More emphasis on puzzles and more use of monsters as puzzle elements is what I’d love to see. Less emphasis on what every other RPG does. Fewer more meaningful stats, less granular progression and scarcer, more interesting loot.

        • Viroso says:

          Sidestepping, dancing around, getting the timing right, for me, was a big part of what made the combat fun. If it were turn based it wouldn’t be so good, I think. You never really did have many offensive options during battle. The meat of the game was in building/preparing your characters and dancing around the battlefield trying to get the timing just right for your actions.

          • JamesTheNumberless says:

            For a moment I was starting to feel like the only person left who enjoys these games.

          • Unclepauly says:

            Never played any game like this but you guys have convinced me to try it out. Anything that requires timing somehow grabs me. I have to at least try it.

          • Snargelfargen says:

            I definitely got how Grimrock was fun (the spell casting was awesome), but I found the movement unintuitive. I was constantly going one step too far and crashing into walls. This was compounded by the ui becoming unresponsive while moving or, for some unfathomable reason, slowly bumping into a wall. Ended up quitting on level 6 out of frustration. Everything else about the game was great, what a pity.

    • Vinraith says:

      Indeed, as amazing as this looks the real time combat will probably keep me away. Being rushed in a game like this just isn’t any fun, IMO.

    • jrodman says:

      I really think it just needs to drop to around half speed, and it would be fine for almost everyone.

      FWIW, it is a *bit* slower on the easy setting.

  5. Ulaxes says:

    Very good news indeed, I really enjoyed the first LOG. But I hope they get rid of the “find the one small tile that looks slightly different than all the other tiles in the dungeon”-puzzles. It was really annoying to walk along the walls in crab-style to find the small button that toggles the door.

    • BisonHero says:

      I got tired enough of that that I just looked up where all the items were once I was about 50% into the game. Zero regrets.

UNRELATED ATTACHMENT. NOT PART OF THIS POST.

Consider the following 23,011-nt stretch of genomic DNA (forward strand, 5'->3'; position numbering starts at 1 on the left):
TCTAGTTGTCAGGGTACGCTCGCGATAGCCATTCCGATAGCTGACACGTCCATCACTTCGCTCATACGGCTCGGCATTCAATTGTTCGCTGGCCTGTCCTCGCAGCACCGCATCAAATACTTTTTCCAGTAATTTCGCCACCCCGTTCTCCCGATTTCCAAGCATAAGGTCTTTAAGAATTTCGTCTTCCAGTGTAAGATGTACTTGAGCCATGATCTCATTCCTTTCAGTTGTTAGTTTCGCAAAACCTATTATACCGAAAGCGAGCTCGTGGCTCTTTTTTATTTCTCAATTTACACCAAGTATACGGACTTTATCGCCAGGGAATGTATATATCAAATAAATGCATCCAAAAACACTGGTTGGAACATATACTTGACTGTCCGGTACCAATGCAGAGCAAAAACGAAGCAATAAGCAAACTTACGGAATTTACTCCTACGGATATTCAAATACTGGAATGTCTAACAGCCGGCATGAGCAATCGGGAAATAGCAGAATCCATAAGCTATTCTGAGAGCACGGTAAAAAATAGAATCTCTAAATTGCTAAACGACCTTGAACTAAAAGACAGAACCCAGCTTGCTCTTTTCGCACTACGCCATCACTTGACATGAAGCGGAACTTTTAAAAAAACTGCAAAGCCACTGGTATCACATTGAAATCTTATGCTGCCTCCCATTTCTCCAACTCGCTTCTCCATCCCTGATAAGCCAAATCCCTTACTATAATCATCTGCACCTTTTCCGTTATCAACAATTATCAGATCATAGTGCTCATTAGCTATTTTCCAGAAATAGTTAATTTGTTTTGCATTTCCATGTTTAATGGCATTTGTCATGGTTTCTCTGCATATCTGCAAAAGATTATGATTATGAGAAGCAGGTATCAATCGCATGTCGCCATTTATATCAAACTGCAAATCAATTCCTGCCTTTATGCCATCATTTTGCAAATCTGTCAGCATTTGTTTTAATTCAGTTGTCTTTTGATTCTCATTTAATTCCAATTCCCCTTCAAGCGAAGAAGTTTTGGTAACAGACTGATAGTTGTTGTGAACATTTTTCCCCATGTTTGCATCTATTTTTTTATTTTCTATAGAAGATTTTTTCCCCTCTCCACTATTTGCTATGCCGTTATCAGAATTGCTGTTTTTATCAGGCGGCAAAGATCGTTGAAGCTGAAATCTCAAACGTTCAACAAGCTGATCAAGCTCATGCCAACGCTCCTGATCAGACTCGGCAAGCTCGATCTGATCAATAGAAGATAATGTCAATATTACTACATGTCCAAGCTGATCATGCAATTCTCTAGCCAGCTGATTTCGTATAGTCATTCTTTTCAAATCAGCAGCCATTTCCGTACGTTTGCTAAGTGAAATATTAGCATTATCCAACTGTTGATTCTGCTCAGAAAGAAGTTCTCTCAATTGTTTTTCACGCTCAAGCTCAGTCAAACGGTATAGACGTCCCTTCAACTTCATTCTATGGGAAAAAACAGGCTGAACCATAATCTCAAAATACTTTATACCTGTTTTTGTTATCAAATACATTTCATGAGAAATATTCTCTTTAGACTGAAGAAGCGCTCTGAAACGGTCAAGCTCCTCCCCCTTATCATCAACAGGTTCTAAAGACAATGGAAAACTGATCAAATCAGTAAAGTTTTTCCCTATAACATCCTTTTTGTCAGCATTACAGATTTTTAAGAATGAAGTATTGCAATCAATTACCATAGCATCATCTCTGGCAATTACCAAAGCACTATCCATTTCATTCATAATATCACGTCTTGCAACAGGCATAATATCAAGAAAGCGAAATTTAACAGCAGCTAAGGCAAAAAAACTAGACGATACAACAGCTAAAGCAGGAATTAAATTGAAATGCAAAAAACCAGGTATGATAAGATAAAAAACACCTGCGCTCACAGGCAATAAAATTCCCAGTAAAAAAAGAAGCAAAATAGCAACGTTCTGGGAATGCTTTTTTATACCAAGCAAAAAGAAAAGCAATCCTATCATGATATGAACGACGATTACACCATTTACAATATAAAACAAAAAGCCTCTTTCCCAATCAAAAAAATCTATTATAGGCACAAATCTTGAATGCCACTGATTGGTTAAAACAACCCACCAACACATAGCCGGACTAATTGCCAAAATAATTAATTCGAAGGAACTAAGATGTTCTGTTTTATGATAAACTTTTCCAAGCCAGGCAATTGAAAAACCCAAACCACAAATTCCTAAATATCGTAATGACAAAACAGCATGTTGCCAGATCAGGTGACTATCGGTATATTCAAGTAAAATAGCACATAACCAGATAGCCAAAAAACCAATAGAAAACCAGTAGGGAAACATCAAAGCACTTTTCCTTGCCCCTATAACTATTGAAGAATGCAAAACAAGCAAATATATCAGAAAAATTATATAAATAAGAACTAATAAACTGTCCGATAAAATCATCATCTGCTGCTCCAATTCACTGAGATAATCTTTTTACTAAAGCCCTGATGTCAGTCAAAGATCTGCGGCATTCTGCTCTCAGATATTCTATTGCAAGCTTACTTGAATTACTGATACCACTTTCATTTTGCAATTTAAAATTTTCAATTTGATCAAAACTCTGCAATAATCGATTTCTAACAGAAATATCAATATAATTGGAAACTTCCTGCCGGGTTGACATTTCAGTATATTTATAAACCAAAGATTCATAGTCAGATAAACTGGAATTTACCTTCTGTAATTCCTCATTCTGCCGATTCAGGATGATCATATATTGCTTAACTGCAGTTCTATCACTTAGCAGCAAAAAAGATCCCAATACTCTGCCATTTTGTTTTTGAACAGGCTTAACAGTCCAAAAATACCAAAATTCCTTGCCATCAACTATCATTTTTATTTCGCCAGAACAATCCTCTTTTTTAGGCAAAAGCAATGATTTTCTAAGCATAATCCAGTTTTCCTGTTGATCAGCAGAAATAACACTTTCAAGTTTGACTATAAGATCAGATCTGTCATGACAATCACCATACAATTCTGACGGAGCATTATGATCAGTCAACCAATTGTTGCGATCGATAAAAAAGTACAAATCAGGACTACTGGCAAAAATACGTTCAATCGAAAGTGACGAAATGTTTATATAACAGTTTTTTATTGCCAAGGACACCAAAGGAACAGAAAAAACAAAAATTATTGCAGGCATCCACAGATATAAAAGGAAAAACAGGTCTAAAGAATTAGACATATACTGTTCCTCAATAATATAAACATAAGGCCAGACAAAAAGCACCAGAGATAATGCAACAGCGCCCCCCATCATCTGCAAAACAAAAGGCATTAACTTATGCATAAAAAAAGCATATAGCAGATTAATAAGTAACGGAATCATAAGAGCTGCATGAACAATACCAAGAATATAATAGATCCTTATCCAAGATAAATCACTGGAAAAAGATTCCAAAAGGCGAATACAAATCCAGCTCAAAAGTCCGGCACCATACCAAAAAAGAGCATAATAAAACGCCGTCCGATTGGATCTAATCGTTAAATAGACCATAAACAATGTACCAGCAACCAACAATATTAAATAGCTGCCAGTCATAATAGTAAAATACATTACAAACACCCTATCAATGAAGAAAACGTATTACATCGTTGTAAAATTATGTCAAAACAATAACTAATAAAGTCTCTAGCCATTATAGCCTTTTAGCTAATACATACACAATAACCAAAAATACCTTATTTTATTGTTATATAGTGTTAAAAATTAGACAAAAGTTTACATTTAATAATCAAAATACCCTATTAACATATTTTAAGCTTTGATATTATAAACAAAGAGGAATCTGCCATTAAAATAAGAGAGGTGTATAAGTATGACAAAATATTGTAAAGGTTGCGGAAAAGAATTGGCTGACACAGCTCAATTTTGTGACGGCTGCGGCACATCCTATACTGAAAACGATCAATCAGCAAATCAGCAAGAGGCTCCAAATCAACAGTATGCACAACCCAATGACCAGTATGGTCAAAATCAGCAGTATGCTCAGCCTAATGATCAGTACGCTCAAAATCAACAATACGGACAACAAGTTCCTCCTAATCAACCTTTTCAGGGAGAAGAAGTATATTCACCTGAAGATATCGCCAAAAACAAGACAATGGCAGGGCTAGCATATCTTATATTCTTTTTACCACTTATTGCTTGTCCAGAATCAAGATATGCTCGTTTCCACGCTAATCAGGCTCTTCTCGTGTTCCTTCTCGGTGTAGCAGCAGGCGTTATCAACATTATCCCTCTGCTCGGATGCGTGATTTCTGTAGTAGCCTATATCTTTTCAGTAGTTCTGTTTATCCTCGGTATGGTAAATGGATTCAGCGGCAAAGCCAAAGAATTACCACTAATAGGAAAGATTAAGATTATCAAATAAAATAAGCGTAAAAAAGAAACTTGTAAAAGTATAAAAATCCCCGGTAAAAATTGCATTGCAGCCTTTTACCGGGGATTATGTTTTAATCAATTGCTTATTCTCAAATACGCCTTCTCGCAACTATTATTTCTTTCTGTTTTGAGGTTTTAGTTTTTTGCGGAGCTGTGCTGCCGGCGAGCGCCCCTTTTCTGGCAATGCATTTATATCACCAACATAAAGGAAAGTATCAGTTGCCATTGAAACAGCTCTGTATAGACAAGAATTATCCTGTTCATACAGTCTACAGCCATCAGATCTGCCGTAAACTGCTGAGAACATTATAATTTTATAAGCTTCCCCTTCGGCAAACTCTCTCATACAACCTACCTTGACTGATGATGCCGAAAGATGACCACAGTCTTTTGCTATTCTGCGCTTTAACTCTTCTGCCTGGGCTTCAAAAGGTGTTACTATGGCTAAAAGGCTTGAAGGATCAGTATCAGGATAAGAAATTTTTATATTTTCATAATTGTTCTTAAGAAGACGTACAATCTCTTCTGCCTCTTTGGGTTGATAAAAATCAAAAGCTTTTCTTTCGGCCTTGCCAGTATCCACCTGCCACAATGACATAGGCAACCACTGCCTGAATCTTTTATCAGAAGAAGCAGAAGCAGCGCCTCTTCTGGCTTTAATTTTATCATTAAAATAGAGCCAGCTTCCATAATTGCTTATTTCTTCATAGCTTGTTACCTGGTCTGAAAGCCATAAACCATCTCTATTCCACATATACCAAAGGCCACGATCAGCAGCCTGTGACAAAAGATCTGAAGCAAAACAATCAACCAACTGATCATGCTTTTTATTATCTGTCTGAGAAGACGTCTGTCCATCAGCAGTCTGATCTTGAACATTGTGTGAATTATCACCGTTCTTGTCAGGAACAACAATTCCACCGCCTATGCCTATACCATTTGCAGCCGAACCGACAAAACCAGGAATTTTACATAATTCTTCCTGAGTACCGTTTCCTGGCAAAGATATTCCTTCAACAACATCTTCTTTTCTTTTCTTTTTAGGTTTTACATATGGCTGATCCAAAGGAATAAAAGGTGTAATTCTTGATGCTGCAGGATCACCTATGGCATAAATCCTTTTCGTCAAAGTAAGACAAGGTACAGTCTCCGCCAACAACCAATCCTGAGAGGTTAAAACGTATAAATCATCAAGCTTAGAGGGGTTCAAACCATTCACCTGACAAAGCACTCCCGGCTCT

If I was 8-years-old again and didn’t have other games to play, sure, I could afford to sink 60 hours into Grimrock, trying to solve all of the extra obtuse puzzles, trying to find all of the tiny bricks on the wall I can press. But I’m not. And if you just take the main path, you never get any of the good armour or weapons, and the later parts of that game are cheap enough without having to deal with a lack of good gear.
      I probably won’t buy the sequel. I just have no nostalgia for this genre, and while the puzzles were cool in an Indiana Jones sort of way, the game was just kind of dull.

  6. Themadcow says:

    Sounds great. Personally I hope they reign in ambition and simply deliver a bigger, prettier and more user friendly version of Grimrock 1, which was a fantastic game in it’s own right. Yeah, I understand people wanting it to turn into a proper RPG… but it aint. It’s Dungeon Master for the 21st century, and it’s a niche that pretty much no other game fills right now.

    • Detocroix says:

      May I recommend Might & Magic X: Legacy.

      It’s a bit more about “in what order I want to use my skill optimized characters” than “I need to react quickly to encounters” of Grimrock, but it’s very interesting none the less. Uglier and not as polished, but still a very good game!

      • Lemming says:

        The huge caveat to your recommendation is of course, Uplay.

        • JamesTheNumberless says:

          To me it would be a small price to pay if M&MX picks up where clouds of Xeen left off in terms of quality. It’s annoying that Ubi don’t just use Steam but you can understand where they’re coming from. Imagine being a competitor of Valve! At least M&MX doesn’t have always-on DRM. A one time activation and having to launch the game though UPlay instead of through Steam, I can live with that – it isn’t any different from what I do when I play through Steam.

          I’m slightly put off by the fact that they’ve set the game in the “Heroes” universe though. A setting that’s famous for its storytelling In the same way that trolls are renowned for their intelligence.

          • BTAxis says:

            I think that has more to do with the game format than with the setting. And in truth, I don’t recall Xeen being that strong on the storytelling side.

          • Shodex says:

            Could be worse, could have been the Clash of Heroes of Might & Magic universe.
            I like anime as much as the next guy who likes anime quite a lot, but it doesn’t have any fitting place in Might & Magic. As convoluted as a franchise as that is. Speaking of, when will we see Dark Messiah of Might & Magic 2?

          • socrate says: